Australia cricketer David Warner has apologised to Mohammed Siraj and Team India after they were subjected to racial abuse by spectators at the Sydney Cricket Ground during the third Test.
The incident happened before the start of the 86th over in Australia’s second innings on Sunday when Siraj, fielding on the boundary line, went to skipper Ajinkya Rahane and raised the issue that some fans were passing abusive comments directed at him.
Rahane then walked up to the square leg umpire Paul Reiffel and complained about the same. While players huddled in the centre, security personnel entered the stands and a group of six Australian fans were removed from their seats by New South Wales Police.
A similar incident was reported by the Indian team management on Saturday. Indian team management apparently alleged that Jasprit Bumrah and Siraj were racially abused by SCG the crowd.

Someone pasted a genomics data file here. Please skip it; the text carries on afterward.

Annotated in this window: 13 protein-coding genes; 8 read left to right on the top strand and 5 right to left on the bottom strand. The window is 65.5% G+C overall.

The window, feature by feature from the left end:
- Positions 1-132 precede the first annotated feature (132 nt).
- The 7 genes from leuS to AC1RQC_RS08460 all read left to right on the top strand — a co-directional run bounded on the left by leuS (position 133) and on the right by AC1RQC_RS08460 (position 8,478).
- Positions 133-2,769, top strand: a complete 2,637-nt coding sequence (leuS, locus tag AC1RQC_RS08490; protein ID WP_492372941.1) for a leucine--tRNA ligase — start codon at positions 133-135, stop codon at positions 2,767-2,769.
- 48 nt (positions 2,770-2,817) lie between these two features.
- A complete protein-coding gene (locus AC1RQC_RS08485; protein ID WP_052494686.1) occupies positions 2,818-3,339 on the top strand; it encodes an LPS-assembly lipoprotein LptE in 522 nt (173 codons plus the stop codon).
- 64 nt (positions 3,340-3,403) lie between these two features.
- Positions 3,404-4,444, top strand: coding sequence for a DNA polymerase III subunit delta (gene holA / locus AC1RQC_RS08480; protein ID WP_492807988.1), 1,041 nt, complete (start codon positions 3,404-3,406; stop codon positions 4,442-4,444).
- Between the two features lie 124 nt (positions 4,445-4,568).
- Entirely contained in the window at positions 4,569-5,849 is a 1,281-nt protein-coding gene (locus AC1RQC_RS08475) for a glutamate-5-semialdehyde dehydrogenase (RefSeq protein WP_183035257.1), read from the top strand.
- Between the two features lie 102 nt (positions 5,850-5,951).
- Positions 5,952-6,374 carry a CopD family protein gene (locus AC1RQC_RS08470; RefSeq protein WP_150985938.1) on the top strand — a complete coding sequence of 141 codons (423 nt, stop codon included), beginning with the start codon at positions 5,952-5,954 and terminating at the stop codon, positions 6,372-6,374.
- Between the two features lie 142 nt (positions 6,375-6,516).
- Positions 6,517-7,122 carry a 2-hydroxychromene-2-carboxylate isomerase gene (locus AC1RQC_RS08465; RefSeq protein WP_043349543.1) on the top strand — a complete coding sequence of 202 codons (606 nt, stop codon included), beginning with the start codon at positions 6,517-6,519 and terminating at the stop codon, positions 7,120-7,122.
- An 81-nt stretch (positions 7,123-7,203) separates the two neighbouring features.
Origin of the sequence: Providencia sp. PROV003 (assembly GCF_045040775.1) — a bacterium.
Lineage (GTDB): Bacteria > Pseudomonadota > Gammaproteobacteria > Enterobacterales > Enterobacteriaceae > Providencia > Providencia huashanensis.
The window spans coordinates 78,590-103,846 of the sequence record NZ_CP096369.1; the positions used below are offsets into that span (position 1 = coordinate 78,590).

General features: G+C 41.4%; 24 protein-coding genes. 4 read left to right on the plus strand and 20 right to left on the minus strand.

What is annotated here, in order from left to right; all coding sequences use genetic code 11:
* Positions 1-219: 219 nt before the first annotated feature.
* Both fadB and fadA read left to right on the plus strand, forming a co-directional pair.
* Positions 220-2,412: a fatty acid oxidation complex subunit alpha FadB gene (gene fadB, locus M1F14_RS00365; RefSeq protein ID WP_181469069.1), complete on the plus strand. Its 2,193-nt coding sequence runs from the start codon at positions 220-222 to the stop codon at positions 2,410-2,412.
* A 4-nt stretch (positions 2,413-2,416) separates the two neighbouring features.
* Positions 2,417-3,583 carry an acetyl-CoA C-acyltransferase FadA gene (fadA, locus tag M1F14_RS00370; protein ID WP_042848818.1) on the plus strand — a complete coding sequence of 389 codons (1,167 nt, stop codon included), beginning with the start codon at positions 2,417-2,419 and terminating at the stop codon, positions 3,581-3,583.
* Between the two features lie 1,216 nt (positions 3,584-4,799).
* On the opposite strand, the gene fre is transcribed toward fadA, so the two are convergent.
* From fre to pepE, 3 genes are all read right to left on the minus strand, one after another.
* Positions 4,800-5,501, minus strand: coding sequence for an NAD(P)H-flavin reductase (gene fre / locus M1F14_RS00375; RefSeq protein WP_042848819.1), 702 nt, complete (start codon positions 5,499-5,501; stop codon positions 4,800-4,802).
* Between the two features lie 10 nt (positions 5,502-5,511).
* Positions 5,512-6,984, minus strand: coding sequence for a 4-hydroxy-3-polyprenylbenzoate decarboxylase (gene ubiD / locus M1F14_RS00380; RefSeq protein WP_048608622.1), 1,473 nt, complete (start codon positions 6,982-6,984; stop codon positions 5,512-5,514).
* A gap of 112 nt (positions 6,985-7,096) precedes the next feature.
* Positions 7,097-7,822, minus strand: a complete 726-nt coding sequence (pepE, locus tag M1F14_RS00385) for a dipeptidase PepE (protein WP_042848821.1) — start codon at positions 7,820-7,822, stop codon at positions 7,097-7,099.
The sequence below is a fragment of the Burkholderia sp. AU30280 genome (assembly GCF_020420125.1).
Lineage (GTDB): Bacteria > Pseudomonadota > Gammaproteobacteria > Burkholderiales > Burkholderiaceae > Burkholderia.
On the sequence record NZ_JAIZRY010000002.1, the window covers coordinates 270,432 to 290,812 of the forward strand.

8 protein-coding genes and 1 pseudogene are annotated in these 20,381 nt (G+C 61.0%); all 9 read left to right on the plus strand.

In an Instagram post, Warner on Tuesday said “racism and abuse is not in any way acceptable or tolerated anywhere at any time” and added that he would “expect better” from the home crowd.
“I’d also like to say sorry to Mohammed Siraj and the Indian team as racism, and abuse is not in any way acceptable or tolerated anywhere at any time, and I would expect better from our home crowd,” said the left-handed batsman.
The third Test ended in a thrilling draw on Monday as chasing a mammoth target of 407, India reached 334/5 batting for 131 overs before both the teams decided to shake hands on the final day of the match.
With the series tied at 1-1, the two teams will now face each other in the final Test beginning Friday at The Gabba in Brisbane.
“It was great to be back out on the park again this week. Was not the ideal result for us but this is what Test cricket is all about. Five days of tough cricket and well done to our guys for working as hard as we could, congrats to India in the way they fought hard for the draw, and that’s why we love this game, it’s not easy,” said Warner.
“Move onto Brisbane now for the decider and what a place the Gabba is to play at,” he added.